Thursday, August 14, 2014

It ain't easy being green or sick...

So being sick is obviously a drag.  I know of no one that is ever excited about being sick.  And when I say sick I mean chronically ill.  Its mentally, physically, emotionally, and spiritually DRAINING.  My illness will not go away, there isn't a short-term rehab period, a short recovery phase, it is LIFELONG.  And lets be honest it may kill me.  This isn't a mind frame that one normally has to face in their 30s.  I know of very few who are thinking about their breath throughout the day, very few who face a life altering surgery where your chest is wide open from right to left and which may kill you on the spot, very few signing a living will before that aforementioned surgery, and very few whose choices to have a family or not are taken away.

Its lonely being sick.  Sure I have support which I am grateful for but very few people know of my daily struggle or have witnessed my daily struggle.  My husband (God bless him) has seen the many shades of me.  He gets to deal with my bitchiness regularly which isn't fair to him.  I come home drained and just don't have it in me to be happy and polite.
Its lonely because lets be honest--who wants to deal with the magnitude, the gravity, the REALITY of my situation.  Many people stay safely on the border--looking in and watching cautiously,  some stepping in quickly then back to their life. 
I don't blame them but often wonder why.  Well my therapist gave me some insight today--the American culture doesn't deal well with loneliness.  Look at the many elderly in nursing homes--many have no visitors or their family visits them out of duty.  If we could handle lonely situations we wouldn't feel the need to always be doing something, pack our calendars to the brim, constantly moving.  We hear a sad song, it may pull at our heart strings for a moment--bring up a memory or two but we don't stay in that moment long.  Its too uncomfortable, gotta listen to something upbeat/happy--gotta move on!
Well I can't leave my situation, it is all encompassing.  There isn't a day or even a hour that I'm not reminded of my reality.  And to be frank, IT SUCKS!!!!!!!!!!  Its lonely.  I can't even think about my situation for too long ---its WAY too scary.  I gotta keep moving.  That's what we do--keep moving, otherwise we get lonely.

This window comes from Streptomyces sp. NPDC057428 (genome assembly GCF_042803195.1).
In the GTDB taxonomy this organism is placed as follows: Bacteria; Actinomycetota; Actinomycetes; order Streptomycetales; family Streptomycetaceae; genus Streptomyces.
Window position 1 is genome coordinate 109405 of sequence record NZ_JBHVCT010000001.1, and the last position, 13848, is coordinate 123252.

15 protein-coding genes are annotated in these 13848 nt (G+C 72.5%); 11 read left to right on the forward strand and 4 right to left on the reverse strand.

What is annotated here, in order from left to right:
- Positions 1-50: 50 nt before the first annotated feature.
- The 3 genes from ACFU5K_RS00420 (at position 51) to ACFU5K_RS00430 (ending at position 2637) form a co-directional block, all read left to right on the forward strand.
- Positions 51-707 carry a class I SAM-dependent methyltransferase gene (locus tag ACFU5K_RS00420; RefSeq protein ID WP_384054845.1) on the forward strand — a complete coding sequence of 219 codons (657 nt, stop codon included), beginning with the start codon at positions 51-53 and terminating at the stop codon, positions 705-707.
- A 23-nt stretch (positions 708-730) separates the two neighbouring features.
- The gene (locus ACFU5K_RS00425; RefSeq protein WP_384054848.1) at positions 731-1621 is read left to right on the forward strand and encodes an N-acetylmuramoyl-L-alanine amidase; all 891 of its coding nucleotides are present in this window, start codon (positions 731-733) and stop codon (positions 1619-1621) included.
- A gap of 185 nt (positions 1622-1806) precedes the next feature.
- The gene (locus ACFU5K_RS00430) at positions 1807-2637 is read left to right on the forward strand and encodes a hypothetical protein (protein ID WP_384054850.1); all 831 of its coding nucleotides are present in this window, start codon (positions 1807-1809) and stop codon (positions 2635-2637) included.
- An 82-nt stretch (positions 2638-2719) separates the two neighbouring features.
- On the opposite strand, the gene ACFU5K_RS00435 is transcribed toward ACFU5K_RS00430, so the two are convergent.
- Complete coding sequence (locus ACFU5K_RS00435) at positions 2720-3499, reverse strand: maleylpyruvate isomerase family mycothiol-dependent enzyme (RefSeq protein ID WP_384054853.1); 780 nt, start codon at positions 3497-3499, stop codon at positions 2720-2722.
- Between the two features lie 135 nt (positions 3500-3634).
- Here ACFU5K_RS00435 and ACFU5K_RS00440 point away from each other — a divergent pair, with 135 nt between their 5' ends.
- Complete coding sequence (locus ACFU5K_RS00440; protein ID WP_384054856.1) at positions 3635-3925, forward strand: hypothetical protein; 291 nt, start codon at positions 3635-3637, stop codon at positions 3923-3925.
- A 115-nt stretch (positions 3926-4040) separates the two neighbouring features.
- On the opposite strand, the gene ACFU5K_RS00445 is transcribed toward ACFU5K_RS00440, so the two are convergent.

I know I don't travel my road alone, I'm so thankful for the support I've seen over the last 3 years.  I would be in a much scarier place without it.  But my road is one not well traveled and there are definitely ruts and valleys where I feel alone. One day at a time, one day at a time.

1 comment:

  1. Hi Joyce. I commented once, but I think it was deleted. If this is a duplicate, I apologize.
    I found your blog some time ago, I think through a google search of lung transplant or maybe bronchiectasis and I check in occasionally to see how you are doing.
    This post really struck a cord. I can so relate to the loneliness and isolation of lung disease. Even in the light of a very supportive family, you can still feel very alone in your struggles. The truth is, no matter how loved we are, the healthy folks in our lives can never relate and they just want to go on living life, only we can't always keep up.
    I've found a great deal of comfort in a couple of online support groups on facebook. Mostly I've found them to be a wealth of information from people with similar struggles. I'm uplifted by success stories and at times saddened by the ugly reality that is the nature of end stage lung disease. There are not always happy endings. I don't know if you are a member of any groups like this, but I'd be happy to share the info if you are interested.
    I'm a 46 year old mom/wife/grandmother with genetic idiopathic bronchiectasis. I'm currently being evaluated by Duke in my home state of North Carolina for double lung transplant. My lung function is currently at about 19%.